Bow Wow Wow were a British band fronted by feisty singer, Annabella Lwin and some former members of Adam and the Ants. Their 1982 album, I Want Candy, was actually assembled especially for the US market and is made up of singles and various other tracks that had already been released in the UK. Though they had several other songs that had varying degrees of success, here in the US most people only remember the sugary sweet title track.

edwyn-collins-188930161_thumbEdwyn Collins – Gorgeous George (Setanta Records-1994)

It took a long time for the world to notice Edwyn Collins. Prior to his massive single, A Girl Like You, he was making music with his band, Orange Juice for the label he co-founded, Postcard Records. It wasn’t until the release of his third solo album, Gorgeous George, and its Northern Soul-inspired lead single, A Girl Like You, did things begin to change. Thanks largely in part to its inclusion on the Empire Records soundtrack, his career took off on a global level. This is without a doubt a case of the song (and soundtrack) overshadowing the album!

Pop Candy_1Whitney Matheson (New York NY) is the writer and editor of Pop Candy (, a pop-culture blog for USA TODAY. While her specialties are indie, geek and retro culture (TV, film, music and books), Whitney enjoys covering any entertainment that falls a little out of the mainstream. Her TV credits include appearances on MSNBC, VH1, BBC America, E! and G4, and she has delivered commentary on various web series, podcasts and radio stations.

This episode sponsored by Save

Whitney Mattheson:
Annabella Lwin:
Edwyn Collins:

Season 1, Episode 5

On this episode of ​One Hit Wondering, guest Daniel Latham ​stops by to disassemble each of ​these singer’s first post-ABBA albums to try and figure out what fueled them and ultimately why these singers couldn’t find lasting, global success as solo artists. This episode is brought to you by Dream Spectrum Marketing.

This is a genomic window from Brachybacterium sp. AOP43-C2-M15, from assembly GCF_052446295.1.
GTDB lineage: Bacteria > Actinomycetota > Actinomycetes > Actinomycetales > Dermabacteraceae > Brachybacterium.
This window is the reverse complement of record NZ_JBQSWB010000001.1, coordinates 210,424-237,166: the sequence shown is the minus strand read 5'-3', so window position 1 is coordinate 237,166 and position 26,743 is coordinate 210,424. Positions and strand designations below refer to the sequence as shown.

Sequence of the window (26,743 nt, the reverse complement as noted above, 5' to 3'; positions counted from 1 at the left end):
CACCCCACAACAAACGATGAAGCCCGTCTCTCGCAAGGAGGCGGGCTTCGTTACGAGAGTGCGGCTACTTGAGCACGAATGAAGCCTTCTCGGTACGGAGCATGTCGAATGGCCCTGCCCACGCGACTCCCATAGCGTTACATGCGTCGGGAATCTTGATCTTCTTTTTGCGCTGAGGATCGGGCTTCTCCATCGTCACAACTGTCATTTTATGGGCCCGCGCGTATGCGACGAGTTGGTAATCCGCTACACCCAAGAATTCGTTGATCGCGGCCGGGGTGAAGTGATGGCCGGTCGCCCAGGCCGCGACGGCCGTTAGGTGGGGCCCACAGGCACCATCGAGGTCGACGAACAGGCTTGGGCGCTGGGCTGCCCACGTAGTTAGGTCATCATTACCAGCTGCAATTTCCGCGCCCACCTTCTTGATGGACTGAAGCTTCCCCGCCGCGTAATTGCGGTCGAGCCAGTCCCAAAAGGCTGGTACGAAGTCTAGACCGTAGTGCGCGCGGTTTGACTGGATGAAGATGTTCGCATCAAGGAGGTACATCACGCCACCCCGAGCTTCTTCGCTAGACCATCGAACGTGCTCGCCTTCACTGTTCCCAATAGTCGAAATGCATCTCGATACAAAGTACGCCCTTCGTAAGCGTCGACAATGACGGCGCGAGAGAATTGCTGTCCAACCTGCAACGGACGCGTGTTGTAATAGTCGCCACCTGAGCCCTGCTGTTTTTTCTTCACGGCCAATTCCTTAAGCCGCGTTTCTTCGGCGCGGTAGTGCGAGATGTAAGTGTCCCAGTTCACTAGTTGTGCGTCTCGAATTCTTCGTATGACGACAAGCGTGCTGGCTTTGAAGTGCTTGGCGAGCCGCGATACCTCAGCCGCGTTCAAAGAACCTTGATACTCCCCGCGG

Frida – Something’s Going On (Atlantic – 1982)
Agnetha Faltskog – Wrap Your Arms Around Me (Polydor – 1983)

Frida was ABBA’s ​sweet, ​raven haired songstress. Agnetha was the blonde bombshell who later became branded as some sort Wrapyourarmsof tragic, ‘Garbo’esque’ figure. Frida’s ABBA output includes hits such as Knowing Me, Knowing You, Money, Money, Money, And Super Trouper while Agnetha is best known for SOS, Gimme! Gimme! Gimme! (A Man After Midnight) and The Winner Takes It All.

Together they made beautiful music that has stood the test of time, but why do we hear so little about their solo careers? Frida had a hit back in 1982 with her song, I Know There’s Something Going On and just months later, Agnetha had her big US chart entry with ‘Can’t Shake Loose.’ Both seemed to be vying for pop supremacy, but neither were able to repeat that initial hit success on these shores. We discuss at length who they were working with on these albums, what was going on in their personallives, and attempt to lay to rest whether it was all a friendly competition or more of a deeper struggle between these two larger than life personalities.